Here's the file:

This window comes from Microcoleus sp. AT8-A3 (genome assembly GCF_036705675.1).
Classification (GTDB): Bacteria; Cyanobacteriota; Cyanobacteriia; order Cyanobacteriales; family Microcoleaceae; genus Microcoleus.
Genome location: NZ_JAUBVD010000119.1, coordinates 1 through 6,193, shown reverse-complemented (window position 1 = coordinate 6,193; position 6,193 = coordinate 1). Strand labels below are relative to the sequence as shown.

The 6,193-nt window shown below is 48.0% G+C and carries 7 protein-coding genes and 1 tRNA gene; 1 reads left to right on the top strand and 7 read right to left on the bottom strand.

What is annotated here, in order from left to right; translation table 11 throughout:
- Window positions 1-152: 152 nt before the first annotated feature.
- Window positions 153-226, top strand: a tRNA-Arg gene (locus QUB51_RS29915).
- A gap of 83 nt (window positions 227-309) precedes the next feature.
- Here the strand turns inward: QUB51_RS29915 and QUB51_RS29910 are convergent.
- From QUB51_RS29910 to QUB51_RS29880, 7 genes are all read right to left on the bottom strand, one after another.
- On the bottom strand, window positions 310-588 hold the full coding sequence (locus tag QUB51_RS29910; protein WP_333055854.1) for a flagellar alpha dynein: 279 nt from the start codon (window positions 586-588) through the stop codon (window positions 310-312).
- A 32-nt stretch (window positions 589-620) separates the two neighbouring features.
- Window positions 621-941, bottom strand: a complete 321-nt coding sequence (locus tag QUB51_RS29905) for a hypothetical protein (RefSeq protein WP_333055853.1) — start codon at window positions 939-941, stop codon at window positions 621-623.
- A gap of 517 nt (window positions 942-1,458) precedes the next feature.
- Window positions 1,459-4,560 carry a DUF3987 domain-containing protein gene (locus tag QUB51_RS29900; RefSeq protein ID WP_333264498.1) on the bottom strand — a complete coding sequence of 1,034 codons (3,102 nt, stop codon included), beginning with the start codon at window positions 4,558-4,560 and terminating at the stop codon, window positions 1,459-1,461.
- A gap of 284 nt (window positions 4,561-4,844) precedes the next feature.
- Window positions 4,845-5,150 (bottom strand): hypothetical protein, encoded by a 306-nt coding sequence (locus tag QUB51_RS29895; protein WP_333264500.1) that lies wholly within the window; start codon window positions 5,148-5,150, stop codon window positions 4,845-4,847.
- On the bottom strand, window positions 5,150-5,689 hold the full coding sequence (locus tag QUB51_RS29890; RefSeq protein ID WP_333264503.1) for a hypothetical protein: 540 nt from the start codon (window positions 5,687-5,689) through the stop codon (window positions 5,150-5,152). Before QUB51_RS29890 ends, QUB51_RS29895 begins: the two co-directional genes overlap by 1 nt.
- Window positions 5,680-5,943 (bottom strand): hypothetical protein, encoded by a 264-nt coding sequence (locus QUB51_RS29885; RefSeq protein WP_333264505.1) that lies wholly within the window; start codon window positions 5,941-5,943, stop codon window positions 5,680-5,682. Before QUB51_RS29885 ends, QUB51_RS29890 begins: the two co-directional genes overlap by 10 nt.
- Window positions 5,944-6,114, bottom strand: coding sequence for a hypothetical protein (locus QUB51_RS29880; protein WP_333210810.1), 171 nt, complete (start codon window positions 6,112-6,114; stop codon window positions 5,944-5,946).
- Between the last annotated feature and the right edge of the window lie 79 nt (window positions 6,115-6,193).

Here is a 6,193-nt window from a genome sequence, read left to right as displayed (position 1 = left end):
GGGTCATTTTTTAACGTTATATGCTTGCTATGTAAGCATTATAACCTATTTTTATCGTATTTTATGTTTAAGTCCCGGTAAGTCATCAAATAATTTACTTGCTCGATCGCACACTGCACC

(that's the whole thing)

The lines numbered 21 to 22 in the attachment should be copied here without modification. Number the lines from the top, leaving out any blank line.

- Between the last annotated feature and the right edge of the window lie 79 nt (window positions 6,115-6,193).

Here is a 6,193-nt window from a genome sequence, read left to right as displayed (position 1 = left end):